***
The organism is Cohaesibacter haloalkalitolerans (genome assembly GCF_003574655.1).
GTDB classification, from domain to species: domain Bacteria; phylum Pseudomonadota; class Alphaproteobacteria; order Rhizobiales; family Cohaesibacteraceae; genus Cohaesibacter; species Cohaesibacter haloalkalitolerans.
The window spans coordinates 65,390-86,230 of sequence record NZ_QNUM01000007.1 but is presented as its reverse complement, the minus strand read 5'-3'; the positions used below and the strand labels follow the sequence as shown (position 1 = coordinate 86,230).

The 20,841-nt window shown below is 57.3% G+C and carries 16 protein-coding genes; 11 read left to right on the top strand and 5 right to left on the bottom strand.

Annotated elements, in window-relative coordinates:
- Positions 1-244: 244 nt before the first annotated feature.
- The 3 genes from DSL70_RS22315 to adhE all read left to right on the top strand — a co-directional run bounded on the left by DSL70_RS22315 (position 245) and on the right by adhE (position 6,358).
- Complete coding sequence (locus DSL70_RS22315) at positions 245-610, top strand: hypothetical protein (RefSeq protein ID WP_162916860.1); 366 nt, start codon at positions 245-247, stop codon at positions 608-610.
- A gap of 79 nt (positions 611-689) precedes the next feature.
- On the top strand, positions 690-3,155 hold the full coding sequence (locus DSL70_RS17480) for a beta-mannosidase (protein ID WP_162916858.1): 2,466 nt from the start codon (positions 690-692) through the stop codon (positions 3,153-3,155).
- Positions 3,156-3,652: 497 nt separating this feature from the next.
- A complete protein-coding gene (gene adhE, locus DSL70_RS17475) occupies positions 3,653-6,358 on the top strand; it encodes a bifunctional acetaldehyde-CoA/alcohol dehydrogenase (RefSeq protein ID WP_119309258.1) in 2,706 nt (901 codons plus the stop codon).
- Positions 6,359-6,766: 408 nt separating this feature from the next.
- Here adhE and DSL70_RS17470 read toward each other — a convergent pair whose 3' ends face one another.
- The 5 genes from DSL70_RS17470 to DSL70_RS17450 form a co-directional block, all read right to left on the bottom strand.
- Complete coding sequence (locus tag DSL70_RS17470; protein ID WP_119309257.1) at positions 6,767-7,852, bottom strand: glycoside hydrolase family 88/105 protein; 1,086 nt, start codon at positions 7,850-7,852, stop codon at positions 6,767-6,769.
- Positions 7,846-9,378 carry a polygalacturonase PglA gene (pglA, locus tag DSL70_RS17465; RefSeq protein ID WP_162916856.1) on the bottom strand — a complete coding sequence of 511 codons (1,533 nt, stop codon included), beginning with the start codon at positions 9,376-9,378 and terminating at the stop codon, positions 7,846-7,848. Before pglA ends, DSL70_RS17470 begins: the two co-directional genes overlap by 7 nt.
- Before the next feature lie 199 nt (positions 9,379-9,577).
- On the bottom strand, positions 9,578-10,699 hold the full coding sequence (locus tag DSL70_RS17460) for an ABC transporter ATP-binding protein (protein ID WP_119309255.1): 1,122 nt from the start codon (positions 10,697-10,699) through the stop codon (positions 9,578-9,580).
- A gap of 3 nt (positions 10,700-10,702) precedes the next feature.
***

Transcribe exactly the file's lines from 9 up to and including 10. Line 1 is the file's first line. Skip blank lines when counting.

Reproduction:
- A gap of 79 nt (positions 611-689) precedes the next feature.
- On the top strand, positions 690-3,155 hold the full coding sequence (locus DSL70_RS17480) for a beta-mannosidase (protein ID WP_162916858.1): 2,466 nt from the start codon (positions 690-692) through the stop codon (positions 3,153-3,155).